French premium skincare brand L’Occitane International S.A. (0973.HK) is keen to tap China’s growing e-commerce market but it needs to close the gap between consumer expectations and its brand culture.
Most Chinese still see e-commerce as a discount channel and expect bargains when shopping online, Andre Hoffmann, L’Occitane president for Asia Pacific, told EJ Insight. “That is not very consistent with our brand positioning,” he said.
E-commerce makes up about 15 percent of the company’s business in developed markets such as the United States, Germany and Britain.
In Japan, L’Occitane’s largest single market, it accounts for nearly 7 percent of retail sales.
“In other countries, we have not managed to get above 2 or 3 percent,” Hoffman said.
Also, L’Occitane is facing competition from internet retailers on such sites as Taobao, the online shopping site of e-commerce giant Alibaba Group. These retailers usually buy products from the gray market, he said. Some online vendors are known to offer fake L’Occitane.
“We are trying to work with online shopping sites to find a solution,” he said.
In late 2012, the company warned the public about fake L’Occitane hand creams sold on Weibo and Taobao, according to news portal ifeng.com.
In the fight against piracy, L’Occitane is not alone. American luxury brand Coach and Taobao are stepping up efforts to curb counterfeit Coach products. Taobao is also working with French luxury house Louis Vuitton.
“It’s a difficult challenge and I think all brands have to take a hard look at how they do e-commerce in China. The right strategy is not so obvious to me,” Hoffman said.
Still, he said doing e-commerce in China is a key strategy for the company, especially given that many department stores place great importance on the digital presence of a product.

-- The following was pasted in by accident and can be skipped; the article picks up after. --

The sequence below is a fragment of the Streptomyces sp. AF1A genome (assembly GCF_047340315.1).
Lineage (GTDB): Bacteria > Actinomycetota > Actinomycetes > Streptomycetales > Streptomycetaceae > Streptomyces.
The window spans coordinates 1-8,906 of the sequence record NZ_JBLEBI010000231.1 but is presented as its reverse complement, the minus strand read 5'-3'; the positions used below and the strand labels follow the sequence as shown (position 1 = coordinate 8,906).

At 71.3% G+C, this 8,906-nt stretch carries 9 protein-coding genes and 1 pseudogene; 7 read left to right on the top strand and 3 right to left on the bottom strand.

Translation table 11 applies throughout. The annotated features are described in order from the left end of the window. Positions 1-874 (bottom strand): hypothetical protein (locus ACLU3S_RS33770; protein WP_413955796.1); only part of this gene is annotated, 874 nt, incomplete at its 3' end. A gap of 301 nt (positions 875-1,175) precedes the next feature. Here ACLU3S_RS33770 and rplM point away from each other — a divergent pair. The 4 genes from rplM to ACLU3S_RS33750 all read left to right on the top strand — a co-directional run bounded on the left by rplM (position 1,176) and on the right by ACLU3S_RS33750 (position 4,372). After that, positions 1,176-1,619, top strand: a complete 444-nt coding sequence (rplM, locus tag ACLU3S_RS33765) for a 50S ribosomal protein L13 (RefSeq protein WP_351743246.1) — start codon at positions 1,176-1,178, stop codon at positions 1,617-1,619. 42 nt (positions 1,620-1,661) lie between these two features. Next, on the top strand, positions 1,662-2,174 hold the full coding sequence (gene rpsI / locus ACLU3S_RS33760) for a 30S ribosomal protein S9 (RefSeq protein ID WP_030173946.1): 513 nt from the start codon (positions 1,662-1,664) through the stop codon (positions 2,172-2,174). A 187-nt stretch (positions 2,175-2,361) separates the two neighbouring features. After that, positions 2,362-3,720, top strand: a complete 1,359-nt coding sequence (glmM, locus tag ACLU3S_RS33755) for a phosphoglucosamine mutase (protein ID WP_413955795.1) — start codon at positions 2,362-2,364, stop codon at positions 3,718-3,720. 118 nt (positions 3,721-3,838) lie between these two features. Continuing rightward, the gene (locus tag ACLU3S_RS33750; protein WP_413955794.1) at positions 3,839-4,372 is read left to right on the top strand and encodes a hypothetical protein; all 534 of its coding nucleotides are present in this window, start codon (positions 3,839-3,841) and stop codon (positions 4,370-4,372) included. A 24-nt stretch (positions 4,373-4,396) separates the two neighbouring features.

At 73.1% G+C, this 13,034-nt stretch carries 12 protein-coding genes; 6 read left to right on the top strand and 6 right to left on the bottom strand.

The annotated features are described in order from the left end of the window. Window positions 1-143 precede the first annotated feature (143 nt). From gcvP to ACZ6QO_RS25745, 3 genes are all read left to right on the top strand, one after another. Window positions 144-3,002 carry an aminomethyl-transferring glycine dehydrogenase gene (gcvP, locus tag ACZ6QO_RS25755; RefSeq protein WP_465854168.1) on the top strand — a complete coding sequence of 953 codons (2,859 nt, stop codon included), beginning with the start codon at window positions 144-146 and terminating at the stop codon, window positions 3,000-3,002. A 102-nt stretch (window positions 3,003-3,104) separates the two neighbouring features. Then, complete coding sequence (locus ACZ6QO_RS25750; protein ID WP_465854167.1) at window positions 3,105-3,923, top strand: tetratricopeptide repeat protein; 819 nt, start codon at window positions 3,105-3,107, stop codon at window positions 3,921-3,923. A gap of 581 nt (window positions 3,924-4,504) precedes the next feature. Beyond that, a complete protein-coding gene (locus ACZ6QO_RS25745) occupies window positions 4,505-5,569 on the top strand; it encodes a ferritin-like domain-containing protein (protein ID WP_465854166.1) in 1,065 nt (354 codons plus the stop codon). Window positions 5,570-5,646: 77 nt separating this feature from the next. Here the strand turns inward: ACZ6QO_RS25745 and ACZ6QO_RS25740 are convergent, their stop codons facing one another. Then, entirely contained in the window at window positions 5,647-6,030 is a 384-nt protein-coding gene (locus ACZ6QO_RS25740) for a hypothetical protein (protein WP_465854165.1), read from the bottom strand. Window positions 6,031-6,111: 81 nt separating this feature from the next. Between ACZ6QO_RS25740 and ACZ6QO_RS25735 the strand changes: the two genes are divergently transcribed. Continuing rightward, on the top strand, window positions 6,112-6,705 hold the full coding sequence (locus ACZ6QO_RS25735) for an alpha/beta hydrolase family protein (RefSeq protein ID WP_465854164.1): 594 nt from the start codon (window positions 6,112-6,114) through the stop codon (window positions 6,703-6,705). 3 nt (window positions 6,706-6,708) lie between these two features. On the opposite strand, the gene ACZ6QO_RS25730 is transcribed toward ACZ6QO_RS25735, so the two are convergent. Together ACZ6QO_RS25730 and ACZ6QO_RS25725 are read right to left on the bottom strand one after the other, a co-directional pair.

L’Occitane, one of the earliest adopters of direct e-commerce worldwide, expects the segment to outstrip other businesses for the foreseeable future.
In the first half of its financial year to September, L’Occitane saw its e-commerce business grow about 24 percent worldwide, three times faster than overall sales growth.
Key growth driver
China was the best-performing market for L’Occitance during the first half, with net sales in its 141 mainland stores up 18.7 percent to 31.5 million euros (US$42.75 million), contributing 15.6 percent to overall growth.
“Based on our projections, China will be the second largest market in the world for the L’Occitane brand within three years. However, if we look at Greater China, meaning Hong Kong, Taiwan, Macau and China, it’s already the biggest market in the world,” Hoffmann said.
Among the 76 stores it opened around the world in the first half, 22 are in China. L‘Occitane plans to open another 20 in the country in the second half, mostly in third-tier cities.
At present, the company sells about 174 products in the mainland, with a plan to boost the number to 200 by March 2014. But Hoffmann said the registration process is too slow.
“Today, we are looking at six to 12 months’ delay when we launch a product in the rest of the world than when we launch in China. We’d really like to shorten that… Like in a lot of countries, there is bureaucracy, there is regulation. If we comply with everything, it takes time,” he said.
With a growing number of foreign skincare brands quickening their pace of expansion in China due to promising sales, Hoffmann said the market is evolving very fast and is extremely competitive.
And as more Chinese get to travel abroad and see a L’Occitane product before it hits China, they are less likely to be wowed by something that’s already on Chinese shelves.
However, Hoffman said L’Occitane’s appeal lies in the traceability and naturalness of its products, most of which are made from ingredients grown in Provence in the south France and in the Mediterranean.
And as more Chinese consumers become knowledgeable about the benefits of natural skincare and the origins of the ingredients, they will find themselves increasingly drawn to L’Occitane, he said.
“I am hoping that Chinese consumers will decide not just on discount but on service and quality of merchandise.”
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